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Mac Thread, Adding new Home share in Technical; At present, all my users home folders are contained within the same "MacHomes" folder on the server. This means that ...
  1. #1
    theeldergeek
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    Adding new Home share

    At present, all my users home folders are contained within the same "MacHomes" folder on the server.

    This means that if I want to apply a permission for say "teachers read only" on just the student folders therein, I have to apply it to each individual folder which is a right royal PITA

    Unless someone knows different

    So, what I was thinking of doing, is have a root home folder for each year group and then one for staff and others for misc users.

    So, my Year 11's would have their own folder, the same for Year 10 and so on. Staff would have theirs and then I could simply add others as I went along as needed.

    This means I could apply permissions at root so that, for example, teachers could have read only access to the 'year' folders, but not see other staff folders. For example.

    The way it is at the moment, if I apply a permission at root like that, everyone gets it (which is where I screwed my permissions recently.... ) or I have to apply it individually to the relevant folders.

    Finally to the questions then

    If I make a new share, and tell it to be used as a Home folder, will it have any adverse effect on the CURRENT home folder?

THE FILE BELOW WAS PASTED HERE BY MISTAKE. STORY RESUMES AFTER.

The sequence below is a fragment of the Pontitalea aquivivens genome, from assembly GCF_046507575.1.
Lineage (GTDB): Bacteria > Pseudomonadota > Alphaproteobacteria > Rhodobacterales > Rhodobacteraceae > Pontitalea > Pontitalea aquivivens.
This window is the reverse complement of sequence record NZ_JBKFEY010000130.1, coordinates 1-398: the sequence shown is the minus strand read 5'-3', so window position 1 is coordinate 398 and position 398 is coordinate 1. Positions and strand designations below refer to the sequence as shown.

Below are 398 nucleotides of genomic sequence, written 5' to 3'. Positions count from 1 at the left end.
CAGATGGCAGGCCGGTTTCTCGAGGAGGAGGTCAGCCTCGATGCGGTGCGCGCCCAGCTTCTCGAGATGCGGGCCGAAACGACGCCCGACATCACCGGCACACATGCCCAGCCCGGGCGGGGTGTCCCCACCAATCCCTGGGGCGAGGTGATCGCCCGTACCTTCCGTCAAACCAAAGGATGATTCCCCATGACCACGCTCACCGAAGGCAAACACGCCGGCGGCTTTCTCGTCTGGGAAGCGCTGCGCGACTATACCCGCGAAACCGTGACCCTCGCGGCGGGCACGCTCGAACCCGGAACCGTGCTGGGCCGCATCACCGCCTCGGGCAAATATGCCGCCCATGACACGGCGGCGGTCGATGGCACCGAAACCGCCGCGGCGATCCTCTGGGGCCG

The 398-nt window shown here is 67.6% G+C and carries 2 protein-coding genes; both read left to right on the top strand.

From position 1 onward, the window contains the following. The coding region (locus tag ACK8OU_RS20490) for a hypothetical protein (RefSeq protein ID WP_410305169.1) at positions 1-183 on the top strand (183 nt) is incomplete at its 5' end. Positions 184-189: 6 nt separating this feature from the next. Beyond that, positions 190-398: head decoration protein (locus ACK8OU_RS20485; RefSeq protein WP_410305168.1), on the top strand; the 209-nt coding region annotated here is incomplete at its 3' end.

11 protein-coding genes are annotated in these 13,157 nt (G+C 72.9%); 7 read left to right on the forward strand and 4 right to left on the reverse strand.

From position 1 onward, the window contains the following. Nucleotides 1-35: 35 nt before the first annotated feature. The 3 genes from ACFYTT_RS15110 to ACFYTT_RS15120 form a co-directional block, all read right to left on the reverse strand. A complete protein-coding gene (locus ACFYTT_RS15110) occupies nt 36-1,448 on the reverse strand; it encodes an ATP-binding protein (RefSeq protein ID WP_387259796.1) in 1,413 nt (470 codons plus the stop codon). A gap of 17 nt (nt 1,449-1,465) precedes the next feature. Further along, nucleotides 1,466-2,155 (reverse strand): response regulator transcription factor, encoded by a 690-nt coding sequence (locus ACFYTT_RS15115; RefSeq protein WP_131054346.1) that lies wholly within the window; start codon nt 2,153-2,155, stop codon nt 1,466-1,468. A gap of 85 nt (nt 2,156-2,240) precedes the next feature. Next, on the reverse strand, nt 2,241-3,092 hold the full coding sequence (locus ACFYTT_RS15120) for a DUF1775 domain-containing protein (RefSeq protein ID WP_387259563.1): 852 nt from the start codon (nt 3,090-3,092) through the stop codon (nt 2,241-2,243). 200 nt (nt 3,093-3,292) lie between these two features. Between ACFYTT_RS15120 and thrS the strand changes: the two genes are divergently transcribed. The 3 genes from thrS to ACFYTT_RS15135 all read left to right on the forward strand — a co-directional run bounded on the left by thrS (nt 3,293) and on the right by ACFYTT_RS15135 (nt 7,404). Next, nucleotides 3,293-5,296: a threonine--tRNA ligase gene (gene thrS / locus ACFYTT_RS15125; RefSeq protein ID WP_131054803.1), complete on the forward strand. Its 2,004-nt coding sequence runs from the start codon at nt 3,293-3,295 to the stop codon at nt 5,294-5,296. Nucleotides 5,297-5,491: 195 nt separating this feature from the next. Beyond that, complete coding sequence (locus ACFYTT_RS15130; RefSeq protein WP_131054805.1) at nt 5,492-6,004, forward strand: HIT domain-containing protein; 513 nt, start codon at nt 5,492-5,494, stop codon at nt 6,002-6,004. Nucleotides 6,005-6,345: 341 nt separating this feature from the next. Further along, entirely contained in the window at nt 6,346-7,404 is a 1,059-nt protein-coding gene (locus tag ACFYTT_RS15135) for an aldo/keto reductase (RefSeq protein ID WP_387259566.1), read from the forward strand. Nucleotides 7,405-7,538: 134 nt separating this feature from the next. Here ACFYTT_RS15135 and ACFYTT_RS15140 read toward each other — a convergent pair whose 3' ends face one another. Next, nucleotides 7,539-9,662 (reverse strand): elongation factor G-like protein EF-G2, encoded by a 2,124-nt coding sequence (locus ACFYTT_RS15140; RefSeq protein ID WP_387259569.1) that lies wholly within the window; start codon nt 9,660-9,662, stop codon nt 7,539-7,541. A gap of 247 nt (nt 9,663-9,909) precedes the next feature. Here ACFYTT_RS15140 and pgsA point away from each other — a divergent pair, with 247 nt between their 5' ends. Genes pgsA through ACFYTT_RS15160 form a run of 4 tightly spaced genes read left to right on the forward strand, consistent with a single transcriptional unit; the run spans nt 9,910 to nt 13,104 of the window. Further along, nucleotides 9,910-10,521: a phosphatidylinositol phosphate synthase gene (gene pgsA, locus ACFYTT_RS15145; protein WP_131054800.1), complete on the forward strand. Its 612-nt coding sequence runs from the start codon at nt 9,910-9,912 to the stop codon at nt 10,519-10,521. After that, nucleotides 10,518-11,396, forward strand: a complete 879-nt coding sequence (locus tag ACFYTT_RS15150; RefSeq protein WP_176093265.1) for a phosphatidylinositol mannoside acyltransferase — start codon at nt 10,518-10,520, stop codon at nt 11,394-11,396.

Can I create several folders this way, and then when I create a new user, I simply ensure the relevant folder is selected in WGM?

    I have also noted, that the students can see the Xserve in their Finder sidebar, and whilst they don't seem to be able to get to other users folders, I would prefer for them to not see it. It has an 'eject' icon next to it, so it is being mounted from somewhere.

    How can I prevent this from happening for new users and/or remove it for existing ones?

    Still learning, but a lot more confident with my Macs now

  2. #2
    AntonioRocco's Avatar
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    Hi theeldergeek

    "What I was thinking of doing is have a root home folder for each year group and then one for staff and others . . ."

    IMHO in a purely OD environment this would be the sensible approach.

    "My Year 11's would have their own folder, the same for Year 10 and so on . . ."

    This is one approach I generally use.

    "This means I could apply permissions at root so that, for example, teachers could have read only access to the 'year' folders, but not see other staff folders"

    Exactly. It's also simpler and easier to administer. If you want to deny a 'view' simply set the POSIX permissions for Everyone to NONE.

    "If I make a new share and tell it to be used as a Home folder will it have any adverse effect on the CURRENT home folder?"

    Depending on how you've structured things and what you want to achieve. No.

    "Can I create several folders this way and then when I create a new user, I simply ensure the relevant folder is selected in WGM?"

    Yes. Assuming a correctly configured OD Master all directories set to share and defined as automounting for Users' Home Directories in the LDAP node will present themselves in the Home Tab in WorkGroup Manager. It's up to you but I like to assign UIDS specific to a set of users and use the filter feature within WorkGroup Manager. For example Year 10 Users could all have UIDs starting with 10xx and so on; Year 11 would start 11xx and etc. You can simply select to show only UIDs that begin from a certain number. Okay you have to be slightly creative with this but I'm sure you get the picture? From there you should be able to click on the Home Tab, select the relevant path and click Create Home Now followed by Save. If everything is configured correctly all of the selected Users will have their home folders created at the desired path with the correct permissions consecutively. You can add overriding ACLs for whomever you like afterwards.